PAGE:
At first, everything seems fine: Your foal was born without incident and started nursing as he should. But two days later, the baby quit suckling and began acting strangely–wandering around and pressing his head against the stall wall. Your youngster could have “dummy foal syndrome,” one of the most common and costly problems requiring intensive foal care.


Something’s Amiss


Dummy foal syndrome is a term applied to foals who demonstrate abnormal behaviors during the first few days of life, says Fairfield T. Bain, DVM, MBA, Dipl. ACVIM, ACVP, ACVECC, of Hagyard Equine Medical Institute in Lexington, Ky. “In reality, it really is a vague set of clinical signs that probably represent a collection of different disorders, from true birth asphyxia with abnormal brain function to other medical or surgical illnesses that result in a weak or sleepy foal that may show signs such as lack of affinity for the mare or seizures,” he notes.


This medical condition is more formally known as neonatal maladjustment syndrome or hypoxic ischemic encephalopathy, says Carla Sommardahl, DVM, PhD, Dipl. ACVIM, assistant professor of equine medicine and pathology at the University of Tennessee Veterinary Teaching Hospital. Other common names for the condition have been wanderer foal or barker foal (because foals were reported to have abnormal vocalizations).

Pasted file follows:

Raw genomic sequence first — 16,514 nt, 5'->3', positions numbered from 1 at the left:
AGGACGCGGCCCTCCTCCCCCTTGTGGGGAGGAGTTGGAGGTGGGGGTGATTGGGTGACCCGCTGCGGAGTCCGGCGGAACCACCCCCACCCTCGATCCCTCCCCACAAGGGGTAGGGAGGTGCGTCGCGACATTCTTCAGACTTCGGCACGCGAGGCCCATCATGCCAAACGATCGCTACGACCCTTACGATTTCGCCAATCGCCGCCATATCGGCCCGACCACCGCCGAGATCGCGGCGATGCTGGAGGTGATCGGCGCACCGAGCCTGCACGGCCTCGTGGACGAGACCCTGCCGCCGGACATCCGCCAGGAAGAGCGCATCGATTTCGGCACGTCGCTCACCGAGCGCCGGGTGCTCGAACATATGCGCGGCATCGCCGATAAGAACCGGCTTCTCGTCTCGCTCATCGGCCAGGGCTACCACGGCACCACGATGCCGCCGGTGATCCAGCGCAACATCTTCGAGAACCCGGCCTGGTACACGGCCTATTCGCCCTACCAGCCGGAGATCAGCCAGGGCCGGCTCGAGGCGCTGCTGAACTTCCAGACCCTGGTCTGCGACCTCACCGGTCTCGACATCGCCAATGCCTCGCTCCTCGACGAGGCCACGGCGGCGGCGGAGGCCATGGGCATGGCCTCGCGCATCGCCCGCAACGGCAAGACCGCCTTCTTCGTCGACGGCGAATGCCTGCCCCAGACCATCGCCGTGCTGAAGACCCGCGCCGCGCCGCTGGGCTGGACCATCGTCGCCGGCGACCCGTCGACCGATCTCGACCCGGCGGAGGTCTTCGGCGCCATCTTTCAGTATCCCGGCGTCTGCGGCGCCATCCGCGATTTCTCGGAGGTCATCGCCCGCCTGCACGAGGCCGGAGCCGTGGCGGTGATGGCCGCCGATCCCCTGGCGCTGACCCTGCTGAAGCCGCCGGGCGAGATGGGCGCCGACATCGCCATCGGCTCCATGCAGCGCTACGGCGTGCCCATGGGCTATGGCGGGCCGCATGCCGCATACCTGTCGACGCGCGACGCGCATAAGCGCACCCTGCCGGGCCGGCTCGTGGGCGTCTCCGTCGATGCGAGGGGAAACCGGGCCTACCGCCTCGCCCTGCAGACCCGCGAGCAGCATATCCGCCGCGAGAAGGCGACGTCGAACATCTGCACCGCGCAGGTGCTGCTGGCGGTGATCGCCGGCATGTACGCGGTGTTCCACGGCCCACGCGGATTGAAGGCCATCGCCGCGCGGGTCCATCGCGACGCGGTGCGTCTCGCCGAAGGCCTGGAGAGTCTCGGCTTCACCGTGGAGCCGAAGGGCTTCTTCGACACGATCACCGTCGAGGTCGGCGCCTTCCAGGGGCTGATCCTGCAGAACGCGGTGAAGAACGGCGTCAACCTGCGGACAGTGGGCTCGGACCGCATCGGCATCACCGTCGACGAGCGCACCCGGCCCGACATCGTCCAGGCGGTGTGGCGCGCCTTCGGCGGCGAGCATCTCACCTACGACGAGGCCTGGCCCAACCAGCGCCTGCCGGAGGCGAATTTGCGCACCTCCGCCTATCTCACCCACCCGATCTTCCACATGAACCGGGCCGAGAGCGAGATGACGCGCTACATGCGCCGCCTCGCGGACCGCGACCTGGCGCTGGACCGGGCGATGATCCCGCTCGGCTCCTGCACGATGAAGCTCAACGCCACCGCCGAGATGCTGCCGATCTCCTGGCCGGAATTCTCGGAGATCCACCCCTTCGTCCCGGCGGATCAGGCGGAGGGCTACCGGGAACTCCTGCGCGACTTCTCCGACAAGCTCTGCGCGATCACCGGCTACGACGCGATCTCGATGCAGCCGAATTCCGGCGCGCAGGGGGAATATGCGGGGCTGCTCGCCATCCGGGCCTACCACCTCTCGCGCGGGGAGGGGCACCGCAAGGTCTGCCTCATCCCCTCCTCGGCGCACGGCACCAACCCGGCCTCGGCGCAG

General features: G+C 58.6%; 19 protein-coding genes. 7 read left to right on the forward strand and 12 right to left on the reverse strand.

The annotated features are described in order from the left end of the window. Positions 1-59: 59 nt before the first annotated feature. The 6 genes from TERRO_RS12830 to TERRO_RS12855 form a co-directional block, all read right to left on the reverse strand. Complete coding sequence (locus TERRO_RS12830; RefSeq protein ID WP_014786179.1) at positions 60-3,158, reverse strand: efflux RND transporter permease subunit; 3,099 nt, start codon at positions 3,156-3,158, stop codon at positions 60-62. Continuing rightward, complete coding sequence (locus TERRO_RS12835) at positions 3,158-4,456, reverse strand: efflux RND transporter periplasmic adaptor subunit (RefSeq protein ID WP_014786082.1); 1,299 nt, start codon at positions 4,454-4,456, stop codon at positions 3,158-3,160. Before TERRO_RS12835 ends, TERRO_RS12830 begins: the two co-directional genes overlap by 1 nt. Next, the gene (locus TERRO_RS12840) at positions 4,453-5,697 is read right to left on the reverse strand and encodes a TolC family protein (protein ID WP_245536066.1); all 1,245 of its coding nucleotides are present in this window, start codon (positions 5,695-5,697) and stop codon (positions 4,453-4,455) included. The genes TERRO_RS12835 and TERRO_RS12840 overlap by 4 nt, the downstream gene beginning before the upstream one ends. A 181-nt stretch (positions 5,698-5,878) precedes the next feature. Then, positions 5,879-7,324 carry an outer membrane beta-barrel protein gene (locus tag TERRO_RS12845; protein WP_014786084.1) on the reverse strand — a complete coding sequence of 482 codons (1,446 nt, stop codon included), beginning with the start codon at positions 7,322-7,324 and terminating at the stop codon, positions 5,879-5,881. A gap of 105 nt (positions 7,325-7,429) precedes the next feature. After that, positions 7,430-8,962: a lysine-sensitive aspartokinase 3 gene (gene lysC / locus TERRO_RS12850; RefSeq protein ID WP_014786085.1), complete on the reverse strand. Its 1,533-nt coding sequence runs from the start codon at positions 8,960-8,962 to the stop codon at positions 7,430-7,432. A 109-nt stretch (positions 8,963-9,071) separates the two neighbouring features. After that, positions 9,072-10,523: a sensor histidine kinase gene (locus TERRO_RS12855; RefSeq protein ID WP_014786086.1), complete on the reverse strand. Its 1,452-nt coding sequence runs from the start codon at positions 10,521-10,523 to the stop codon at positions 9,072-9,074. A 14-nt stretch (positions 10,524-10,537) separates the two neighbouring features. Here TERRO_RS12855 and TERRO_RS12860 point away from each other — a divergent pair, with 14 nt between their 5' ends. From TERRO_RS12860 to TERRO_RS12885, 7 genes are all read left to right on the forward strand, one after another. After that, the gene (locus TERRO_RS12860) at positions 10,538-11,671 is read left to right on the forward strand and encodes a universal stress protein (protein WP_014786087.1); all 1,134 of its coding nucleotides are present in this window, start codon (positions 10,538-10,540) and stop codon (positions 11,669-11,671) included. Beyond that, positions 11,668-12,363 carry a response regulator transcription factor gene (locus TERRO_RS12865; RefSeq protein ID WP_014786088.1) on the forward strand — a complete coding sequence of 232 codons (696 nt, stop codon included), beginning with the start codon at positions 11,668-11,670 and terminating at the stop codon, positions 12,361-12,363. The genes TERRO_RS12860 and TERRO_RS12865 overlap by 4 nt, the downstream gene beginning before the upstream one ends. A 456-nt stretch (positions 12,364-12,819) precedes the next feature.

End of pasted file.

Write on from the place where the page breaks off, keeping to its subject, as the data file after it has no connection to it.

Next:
The exact cause is unknown, but it appears to involve asphyxia, or lack of oxygen, from any condition or illness in the mare or foal that leads to a decrease in oxygen or blood supply (ischemia) to the foal’s brain or other organs during late gestation, delivery, or the early neonatal period, Sommardahl explains. She cites several causes:



  • Maternal anemia, lung disease, cardiovascular disease, or hypotension (low blood pressure) secondary to endotoxemia or colic.
  • Cases secondary to plac